Ivins did not play a role in the anthrax deaths of at least five people and had fully cooperated with investigators, his lawyer told The New York Times.
"The relentless pressure of accusation and innuendo takes its toll in different ways on different people, as has already been seen in this investigation," said Paul Kemp. "In Dr. Ivin's case, it led to his untimely death."
Ivins was regarded as a legitimate suspect and agents were nearing a possible arrest, a federal law enforcement official told the Times.
A few weeks ago, the Justice Department agreed to pay $4.6 million to settle a lawsuit by Steven J. Hatfill, another biodefense researcher at the same facility, who also had been investigated in connection with the anthrax case.
FDA Rejects Anesthesia Recovery Drug
In a surprise decision, the U.S. Food and Drug Administration said it won't approve the drug sugammadex, designed to help patients recover from anesthesia. The agency said it had concerns about allergic reactions seen in some patients who took the drug, the Associated Press reported.
Thursday's decision was unexpected because an FDA panel of outside experts had recommended approval of the drug. The FDA isn't required to follow the advice of its expert panels, but generally does.
In a statement released Friday, drug maker Schering-Plough Corp. said it would work with the FDA to address concerns about sugammadex.
On Tuesday, European Union regulators approved the injectable drug, which will be marketed under the name Bridion, the AP reported.
U.S. Senate Passes Bill Banning Lead from Children's Products
The U.S. Senate on Thursday passed a bill that bans lead from children's toys and other products. The measure also bans, either permanently or pending further study, children's goods that contain chemicals called phthalates, which are widely used to make plastic products softer and more flexible.
The Senate passed the bill by a vote of 89-3. On Wednesday, the House passed the measure 424-1. The Bush Administration has objected to certain parts of the bill but a White House spokeswoman said President Bush would sign it, the Associated Press reported.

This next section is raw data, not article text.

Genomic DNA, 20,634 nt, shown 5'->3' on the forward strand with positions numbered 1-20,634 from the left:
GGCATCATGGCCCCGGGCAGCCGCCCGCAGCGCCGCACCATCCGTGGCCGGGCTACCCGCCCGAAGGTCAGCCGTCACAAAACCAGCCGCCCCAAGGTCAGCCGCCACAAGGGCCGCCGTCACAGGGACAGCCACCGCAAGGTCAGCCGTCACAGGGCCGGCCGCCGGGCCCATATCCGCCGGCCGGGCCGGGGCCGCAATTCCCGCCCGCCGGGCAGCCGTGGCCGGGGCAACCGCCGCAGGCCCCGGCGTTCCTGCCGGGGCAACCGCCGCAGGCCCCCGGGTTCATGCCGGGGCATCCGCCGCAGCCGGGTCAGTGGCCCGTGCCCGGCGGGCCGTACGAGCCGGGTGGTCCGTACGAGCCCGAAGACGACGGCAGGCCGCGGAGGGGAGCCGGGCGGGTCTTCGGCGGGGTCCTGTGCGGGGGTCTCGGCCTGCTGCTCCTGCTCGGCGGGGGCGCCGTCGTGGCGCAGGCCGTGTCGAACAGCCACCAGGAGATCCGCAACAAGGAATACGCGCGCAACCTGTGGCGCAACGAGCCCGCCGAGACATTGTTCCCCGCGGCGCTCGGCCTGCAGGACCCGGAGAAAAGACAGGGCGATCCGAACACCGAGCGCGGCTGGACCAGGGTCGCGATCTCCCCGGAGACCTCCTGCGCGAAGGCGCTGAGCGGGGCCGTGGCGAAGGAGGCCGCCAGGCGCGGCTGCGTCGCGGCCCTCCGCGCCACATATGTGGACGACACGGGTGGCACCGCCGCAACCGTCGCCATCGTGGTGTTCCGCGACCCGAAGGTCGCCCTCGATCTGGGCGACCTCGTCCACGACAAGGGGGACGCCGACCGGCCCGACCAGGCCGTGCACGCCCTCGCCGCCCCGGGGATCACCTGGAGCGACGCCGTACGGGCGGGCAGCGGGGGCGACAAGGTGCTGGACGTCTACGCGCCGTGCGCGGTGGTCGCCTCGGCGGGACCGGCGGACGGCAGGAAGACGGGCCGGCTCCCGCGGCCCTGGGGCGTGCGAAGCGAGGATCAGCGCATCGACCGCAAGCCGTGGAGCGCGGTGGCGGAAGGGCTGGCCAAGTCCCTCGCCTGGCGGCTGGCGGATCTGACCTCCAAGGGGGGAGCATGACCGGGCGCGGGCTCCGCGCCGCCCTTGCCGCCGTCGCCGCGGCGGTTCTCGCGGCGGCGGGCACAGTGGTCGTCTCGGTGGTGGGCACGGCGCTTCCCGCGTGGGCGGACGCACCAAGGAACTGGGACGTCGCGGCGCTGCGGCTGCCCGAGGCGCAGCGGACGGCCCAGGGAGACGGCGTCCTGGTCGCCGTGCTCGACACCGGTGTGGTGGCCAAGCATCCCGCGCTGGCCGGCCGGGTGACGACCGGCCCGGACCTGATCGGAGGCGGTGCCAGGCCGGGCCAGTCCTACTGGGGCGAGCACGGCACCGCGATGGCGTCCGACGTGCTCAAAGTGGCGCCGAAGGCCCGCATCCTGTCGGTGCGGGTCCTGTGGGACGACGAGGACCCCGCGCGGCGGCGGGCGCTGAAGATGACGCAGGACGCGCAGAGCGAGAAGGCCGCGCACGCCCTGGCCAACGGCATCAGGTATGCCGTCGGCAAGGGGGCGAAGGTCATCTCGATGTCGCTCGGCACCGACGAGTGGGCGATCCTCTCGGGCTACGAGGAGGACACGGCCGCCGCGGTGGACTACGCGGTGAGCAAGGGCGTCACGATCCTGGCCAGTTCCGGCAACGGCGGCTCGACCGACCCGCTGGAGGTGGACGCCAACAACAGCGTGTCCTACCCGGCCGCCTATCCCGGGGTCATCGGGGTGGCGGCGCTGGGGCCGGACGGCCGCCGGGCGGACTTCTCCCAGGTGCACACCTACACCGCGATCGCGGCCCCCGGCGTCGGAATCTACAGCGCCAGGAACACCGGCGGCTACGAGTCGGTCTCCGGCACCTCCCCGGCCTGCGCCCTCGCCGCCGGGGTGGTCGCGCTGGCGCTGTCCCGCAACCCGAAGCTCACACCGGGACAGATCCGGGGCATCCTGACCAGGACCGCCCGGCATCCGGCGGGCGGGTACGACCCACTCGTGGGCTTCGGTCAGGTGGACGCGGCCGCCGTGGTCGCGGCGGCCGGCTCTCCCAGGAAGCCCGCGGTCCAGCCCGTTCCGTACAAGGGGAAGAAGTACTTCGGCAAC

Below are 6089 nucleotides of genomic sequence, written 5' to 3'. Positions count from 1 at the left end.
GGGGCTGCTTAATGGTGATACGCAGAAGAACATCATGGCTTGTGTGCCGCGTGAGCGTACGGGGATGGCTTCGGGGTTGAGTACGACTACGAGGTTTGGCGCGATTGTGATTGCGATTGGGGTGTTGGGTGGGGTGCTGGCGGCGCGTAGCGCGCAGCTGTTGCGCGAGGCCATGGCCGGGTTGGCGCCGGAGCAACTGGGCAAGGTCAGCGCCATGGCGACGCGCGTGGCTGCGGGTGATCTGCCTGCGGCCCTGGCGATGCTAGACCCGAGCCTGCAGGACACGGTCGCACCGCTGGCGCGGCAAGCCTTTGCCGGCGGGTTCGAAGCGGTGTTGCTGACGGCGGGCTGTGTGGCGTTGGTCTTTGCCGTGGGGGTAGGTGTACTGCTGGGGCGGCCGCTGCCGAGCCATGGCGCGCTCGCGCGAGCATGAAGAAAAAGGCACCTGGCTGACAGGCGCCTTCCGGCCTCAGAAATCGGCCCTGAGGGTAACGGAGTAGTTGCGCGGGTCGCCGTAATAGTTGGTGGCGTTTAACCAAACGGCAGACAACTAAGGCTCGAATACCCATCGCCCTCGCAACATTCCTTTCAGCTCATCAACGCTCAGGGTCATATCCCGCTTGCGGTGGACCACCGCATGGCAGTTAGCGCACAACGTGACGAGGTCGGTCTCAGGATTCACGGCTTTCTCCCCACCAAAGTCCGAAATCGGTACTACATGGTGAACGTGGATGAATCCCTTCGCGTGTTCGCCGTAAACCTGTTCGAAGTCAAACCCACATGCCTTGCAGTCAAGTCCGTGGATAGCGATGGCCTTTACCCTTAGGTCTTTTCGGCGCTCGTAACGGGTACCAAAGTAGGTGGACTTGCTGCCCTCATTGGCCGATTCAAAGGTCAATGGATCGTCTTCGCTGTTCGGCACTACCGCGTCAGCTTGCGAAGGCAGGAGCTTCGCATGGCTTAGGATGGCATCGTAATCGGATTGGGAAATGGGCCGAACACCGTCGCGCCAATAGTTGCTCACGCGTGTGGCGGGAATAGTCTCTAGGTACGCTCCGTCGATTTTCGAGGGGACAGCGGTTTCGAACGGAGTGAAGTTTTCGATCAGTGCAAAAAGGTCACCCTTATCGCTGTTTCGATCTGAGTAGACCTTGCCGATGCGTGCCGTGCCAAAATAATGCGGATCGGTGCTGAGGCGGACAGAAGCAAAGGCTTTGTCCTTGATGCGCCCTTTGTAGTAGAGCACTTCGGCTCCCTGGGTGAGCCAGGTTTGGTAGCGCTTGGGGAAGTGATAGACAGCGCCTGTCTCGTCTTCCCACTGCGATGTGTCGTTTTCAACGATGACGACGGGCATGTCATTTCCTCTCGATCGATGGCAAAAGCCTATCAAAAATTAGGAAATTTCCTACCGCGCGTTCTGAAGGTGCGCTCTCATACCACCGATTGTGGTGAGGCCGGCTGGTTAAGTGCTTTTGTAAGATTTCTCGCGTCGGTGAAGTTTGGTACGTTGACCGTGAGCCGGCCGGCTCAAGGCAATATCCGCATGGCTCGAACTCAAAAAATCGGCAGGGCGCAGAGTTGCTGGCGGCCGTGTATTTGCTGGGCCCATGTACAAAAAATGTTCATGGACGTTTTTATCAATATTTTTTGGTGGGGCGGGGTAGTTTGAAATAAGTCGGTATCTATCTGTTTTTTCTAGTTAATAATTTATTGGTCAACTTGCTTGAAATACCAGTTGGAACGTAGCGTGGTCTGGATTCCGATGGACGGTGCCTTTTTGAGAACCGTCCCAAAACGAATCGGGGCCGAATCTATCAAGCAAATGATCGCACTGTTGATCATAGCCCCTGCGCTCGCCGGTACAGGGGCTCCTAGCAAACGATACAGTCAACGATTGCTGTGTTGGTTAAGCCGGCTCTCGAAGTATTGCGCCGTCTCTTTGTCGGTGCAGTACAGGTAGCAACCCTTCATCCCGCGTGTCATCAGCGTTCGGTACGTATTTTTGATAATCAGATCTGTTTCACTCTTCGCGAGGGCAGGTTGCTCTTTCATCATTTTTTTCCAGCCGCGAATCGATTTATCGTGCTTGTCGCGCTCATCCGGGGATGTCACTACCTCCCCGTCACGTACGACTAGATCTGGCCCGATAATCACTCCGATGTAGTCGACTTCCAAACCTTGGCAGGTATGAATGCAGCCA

The Consumer Product Safety Improvement Act would permit only tiny levels of lead in products for children 12 or younger, giving the U.S. the most stringent lead standards in the world.
Last year, lead paint was a major factor in the recall of 45 million toys and other children's items, the AP reported. Many of those items came from China.
Hypnosis Helps Dementia Patients: Study
Hypnosis slows the progression of dementia, according to results of a U.K. study.
Researchers compared dementia patients who had hypnosis to patients who received standard treatment and those in group therapy that encouraged discussion of news and current affairs, United Press International reported.
Patients in the hypnosis group showed improvements in concentration, memory, socialization, relaxation, motivation, and daily living activities.
"Over the 9-month period of weekly sessions, it became clear that the participants attending the discussion group remained the same throughout. The group who received 'treatment as usual' showed a small decline over the assessment period, yet those having regular hypnosis sessions showed real improvement across all of the areas that we looked at," Dr. Simon Duff, a forensic psychologist at the University of Liverpool, said in a news release cited by UPI.
"Participants who are aware of the onset of dementia may become depressed and anxious at their gradual loss of cognitive ability and so hypnosis -- which is a tool for relaxation -- can really help the mind concentrate on positive activity like socialization," Duff said.